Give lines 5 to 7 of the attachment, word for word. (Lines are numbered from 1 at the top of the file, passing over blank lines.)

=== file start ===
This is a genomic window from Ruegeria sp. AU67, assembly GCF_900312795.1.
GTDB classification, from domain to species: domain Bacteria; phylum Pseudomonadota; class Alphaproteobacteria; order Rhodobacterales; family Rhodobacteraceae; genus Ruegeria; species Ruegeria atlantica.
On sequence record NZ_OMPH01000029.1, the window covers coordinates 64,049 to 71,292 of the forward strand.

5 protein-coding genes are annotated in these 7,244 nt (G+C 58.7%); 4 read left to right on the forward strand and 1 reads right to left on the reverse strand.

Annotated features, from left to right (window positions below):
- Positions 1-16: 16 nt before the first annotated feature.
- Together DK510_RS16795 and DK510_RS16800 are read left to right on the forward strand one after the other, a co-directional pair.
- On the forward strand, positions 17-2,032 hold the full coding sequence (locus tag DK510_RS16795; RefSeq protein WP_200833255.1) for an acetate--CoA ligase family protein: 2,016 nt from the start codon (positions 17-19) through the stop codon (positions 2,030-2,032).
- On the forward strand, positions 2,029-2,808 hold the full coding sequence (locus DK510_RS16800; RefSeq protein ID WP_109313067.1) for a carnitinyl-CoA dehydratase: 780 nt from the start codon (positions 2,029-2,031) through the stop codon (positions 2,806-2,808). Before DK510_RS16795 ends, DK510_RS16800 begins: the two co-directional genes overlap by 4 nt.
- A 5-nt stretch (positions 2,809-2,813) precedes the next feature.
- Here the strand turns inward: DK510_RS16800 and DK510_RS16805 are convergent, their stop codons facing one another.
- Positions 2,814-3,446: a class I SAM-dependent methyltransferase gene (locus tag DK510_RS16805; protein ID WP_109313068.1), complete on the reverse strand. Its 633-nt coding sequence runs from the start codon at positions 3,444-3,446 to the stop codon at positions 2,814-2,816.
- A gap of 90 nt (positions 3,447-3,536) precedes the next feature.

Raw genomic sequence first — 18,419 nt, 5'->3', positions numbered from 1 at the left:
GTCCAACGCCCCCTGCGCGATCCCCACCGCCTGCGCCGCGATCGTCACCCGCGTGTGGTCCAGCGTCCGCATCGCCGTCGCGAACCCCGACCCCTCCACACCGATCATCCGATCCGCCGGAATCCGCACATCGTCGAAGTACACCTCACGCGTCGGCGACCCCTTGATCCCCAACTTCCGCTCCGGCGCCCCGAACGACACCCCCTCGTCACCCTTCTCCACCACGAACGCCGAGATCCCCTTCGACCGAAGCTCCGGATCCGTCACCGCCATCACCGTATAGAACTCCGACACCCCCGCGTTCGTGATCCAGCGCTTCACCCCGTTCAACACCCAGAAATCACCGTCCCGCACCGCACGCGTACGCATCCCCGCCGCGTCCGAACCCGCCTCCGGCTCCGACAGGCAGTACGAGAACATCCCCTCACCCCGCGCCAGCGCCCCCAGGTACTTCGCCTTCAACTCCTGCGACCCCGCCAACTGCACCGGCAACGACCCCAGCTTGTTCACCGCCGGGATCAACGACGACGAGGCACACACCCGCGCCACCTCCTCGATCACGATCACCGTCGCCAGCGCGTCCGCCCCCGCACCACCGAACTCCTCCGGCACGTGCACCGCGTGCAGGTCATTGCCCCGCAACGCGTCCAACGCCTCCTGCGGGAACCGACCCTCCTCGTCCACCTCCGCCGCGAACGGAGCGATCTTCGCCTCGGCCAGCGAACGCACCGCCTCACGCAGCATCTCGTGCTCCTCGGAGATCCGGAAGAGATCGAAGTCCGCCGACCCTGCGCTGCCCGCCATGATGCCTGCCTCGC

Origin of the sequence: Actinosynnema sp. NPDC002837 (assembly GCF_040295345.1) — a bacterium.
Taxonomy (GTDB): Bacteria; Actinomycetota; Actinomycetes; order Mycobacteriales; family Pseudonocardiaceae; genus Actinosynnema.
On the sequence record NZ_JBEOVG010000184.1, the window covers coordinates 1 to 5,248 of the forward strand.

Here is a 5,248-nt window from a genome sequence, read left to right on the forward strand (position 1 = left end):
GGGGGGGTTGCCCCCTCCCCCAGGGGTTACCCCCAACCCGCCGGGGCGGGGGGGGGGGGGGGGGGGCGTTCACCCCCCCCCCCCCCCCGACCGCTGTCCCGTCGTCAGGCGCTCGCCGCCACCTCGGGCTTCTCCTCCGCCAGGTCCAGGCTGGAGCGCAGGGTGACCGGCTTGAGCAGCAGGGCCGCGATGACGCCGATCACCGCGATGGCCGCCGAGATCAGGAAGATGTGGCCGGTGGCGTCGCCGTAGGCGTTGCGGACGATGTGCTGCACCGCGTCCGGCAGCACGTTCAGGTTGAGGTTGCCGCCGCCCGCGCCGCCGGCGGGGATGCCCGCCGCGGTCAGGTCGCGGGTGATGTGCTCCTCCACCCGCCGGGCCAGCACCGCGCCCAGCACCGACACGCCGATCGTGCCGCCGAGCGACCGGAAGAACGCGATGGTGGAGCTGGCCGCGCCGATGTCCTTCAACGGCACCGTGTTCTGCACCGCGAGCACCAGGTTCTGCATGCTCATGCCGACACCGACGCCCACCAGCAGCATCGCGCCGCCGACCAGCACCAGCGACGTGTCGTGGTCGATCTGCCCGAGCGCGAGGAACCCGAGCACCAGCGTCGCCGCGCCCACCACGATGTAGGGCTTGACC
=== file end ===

Annotated features, from left to right (window positions below):
- Positions 1-16: 16 nt before the first annotated feature.
- Together DK510_RS16795 and DK510_RS16800 are read left to right on the forward strand one after the other, a co-directional pair.